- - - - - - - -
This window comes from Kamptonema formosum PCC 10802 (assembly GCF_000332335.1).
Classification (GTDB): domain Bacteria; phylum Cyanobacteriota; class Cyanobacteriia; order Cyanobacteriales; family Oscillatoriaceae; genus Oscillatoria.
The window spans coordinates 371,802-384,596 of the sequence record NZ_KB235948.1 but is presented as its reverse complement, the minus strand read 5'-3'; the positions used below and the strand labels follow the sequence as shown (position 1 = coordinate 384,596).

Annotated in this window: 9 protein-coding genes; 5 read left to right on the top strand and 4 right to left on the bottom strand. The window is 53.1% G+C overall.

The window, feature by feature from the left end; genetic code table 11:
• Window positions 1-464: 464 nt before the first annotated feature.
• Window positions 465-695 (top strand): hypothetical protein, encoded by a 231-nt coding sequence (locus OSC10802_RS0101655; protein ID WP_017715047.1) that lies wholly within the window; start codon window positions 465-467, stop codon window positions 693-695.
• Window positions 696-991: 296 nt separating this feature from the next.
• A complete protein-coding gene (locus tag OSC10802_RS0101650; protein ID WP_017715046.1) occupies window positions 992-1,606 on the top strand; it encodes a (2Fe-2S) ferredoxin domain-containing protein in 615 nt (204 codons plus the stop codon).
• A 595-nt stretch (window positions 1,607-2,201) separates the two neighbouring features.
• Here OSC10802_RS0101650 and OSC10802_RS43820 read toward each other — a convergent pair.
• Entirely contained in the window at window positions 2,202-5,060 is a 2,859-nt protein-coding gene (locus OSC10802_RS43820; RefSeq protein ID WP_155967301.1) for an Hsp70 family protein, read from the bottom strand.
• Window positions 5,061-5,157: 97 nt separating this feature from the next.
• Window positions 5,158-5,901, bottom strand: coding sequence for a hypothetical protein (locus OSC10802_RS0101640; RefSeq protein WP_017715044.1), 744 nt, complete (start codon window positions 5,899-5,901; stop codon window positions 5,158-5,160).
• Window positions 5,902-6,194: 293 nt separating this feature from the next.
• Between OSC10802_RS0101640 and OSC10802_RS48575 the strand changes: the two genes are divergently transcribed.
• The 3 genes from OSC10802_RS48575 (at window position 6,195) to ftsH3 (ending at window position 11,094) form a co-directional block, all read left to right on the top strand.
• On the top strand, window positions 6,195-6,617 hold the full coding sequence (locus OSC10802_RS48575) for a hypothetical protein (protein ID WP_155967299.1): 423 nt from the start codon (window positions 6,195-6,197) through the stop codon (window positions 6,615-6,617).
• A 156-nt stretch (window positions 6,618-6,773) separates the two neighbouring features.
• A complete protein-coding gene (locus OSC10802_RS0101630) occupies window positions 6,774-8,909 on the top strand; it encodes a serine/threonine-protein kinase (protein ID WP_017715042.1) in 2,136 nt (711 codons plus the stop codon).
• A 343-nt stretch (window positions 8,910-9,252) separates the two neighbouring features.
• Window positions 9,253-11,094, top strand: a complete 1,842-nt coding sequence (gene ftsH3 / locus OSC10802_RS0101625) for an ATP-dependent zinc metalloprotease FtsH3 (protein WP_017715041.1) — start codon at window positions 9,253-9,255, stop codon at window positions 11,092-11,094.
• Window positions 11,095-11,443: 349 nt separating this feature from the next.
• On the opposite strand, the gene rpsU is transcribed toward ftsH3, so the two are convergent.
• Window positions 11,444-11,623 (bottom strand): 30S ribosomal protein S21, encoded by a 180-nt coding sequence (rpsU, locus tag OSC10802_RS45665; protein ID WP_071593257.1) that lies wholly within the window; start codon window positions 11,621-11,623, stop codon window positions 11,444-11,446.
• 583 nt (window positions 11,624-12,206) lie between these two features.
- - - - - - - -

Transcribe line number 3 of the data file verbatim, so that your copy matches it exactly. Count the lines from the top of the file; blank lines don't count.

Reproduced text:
The window spans coordinates 371,802-384,596 of the sequence record NZ_KB235948.1 but is presented as its reverse complement, the minus strand read 5'-3'; the positions used below and the strand labels follow the sequence as shown (position 1 = coordinate 384,596).